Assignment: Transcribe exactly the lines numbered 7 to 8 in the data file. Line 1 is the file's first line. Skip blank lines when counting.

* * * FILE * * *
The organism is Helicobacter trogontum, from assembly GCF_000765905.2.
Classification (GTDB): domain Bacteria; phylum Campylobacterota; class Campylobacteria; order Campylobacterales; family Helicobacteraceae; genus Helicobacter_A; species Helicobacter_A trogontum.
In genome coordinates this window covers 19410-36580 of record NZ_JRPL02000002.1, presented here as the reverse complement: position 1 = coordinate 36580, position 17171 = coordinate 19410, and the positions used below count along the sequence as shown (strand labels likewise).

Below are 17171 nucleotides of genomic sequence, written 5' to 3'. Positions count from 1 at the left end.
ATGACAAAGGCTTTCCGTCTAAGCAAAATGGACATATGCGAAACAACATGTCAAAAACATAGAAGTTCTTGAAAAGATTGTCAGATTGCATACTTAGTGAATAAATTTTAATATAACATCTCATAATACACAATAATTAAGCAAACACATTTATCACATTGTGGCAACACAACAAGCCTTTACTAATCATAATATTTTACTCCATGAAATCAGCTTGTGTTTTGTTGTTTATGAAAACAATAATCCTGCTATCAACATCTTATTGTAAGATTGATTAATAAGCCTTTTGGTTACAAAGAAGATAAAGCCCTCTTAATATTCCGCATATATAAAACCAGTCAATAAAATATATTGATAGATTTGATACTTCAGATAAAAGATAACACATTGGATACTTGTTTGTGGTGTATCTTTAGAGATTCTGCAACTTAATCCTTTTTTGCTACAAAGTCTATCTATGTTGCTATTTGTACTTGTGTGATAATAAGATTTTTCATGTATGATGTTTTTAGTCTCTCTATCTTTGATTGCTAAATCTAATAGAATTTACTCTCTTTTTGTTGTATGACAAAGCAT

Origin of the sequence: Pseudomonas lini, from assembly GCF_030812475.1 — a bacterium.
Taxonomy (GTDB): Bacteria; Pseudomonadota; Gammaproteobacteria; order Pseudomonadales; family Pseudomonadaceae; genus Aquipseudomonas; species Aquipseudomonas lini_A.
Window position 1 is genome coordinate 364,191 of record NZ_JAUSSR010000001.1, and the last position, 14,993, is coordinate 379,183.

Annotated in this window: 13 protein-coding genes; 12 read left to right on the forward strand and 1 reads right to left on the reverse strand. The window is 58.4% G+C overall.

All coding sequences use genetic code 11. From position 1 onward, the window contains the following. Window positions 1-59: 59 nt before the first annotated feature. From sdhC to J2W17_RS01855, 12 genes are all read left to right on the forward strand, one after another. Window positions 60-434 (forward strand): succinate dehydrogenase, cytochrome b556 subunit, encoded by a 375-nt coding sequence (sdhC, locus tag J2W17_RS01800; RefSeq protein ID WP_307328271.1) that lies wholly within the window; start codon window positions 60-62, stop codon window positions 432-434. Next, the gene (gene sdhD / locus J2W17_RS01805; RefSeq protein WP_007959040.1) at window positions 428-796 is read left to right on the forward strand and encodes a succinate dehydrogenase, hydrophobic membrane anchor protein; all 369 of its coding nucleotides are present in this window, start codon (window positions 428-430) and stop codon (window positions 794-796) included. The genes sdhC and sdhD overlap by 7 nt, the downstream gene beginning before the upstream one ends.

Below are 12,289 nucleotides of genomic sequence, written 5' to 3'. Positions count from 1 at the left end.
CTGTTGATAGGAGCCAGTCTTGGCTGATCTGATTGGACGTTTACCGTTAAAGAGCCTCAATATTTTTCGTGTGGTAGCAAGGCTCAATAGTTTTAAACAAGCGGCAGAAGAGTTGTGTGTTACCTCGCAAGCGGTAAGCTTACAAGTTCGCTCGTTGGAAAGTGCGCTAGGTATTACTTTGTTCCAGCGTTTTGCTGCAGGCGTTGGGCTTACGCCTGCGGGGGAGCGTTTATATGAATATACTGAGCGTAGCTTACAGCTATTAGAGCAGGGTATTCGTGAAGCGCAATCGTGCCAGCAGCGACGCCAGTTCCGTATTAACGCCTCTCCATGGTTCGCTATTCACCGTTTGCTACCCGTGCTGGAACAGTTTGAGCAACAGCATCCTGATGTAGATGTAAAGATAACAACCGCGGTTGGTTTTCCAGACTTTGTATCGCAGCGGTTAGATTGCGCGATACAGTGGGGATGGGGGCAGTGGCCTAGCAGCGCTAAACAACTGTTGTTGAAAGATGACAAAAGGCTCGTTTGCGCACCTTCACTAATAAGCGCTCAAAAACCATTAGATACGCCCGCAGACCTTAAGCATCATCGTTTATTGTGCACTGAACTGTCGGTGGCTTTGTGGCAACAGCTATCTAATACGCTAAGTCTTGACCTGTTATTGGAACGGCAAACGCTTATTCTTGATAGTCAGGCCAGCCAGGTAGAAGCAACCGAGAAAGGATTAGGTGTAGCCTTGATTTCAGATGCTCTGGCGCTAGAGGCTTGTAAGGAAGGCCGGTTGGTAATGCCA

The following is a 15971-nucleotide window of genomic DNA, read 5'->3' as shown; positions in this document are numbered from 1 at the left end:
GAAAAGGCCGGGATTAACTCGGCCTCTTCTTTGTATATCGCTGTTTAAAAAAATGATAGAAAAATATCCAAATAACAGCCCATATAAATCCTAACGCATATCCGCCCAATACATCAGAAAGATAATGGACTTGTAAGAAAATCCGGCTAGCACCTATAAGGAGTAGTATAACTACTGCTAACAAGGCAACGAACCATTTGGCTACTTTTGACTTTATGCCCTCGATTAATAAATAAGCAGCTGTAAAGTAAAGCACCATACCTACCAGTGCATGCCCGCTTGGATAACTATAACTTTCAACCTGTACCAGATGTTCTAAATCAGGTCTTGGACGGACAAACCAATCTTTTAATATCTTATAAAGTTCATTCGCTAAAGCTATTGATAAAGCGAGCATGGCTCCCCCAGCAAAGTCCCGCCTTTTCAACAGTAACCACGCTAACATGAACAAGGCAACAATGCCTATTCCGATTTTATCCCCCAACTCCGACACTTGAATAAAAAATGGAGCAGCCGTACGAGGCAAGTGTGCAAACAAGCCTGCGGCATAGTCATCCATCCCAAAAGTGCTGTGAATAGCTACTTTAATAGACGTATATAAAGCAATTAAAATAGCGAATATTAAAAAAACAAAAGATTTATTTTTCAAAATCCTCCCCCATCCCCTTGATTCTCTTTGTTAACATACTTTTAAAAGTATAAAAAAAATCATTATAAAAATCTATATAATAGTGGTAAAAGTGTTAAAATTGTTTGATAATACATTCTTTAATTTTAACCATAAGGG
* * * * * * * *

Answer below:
Taxonomy (GTDB): Bacteria; Pseudomonadota; Gammaproteobacteria; order Pseudomonadales; family Pseudomonadaceae; genus Aquipseudomonas; species Aquipseudomonas lini_A.
Window position 1 is genome coordinate 364,191 of record NZ_JAUSSR010000001.1, and the last position, 14,993, is coordinate 379,183.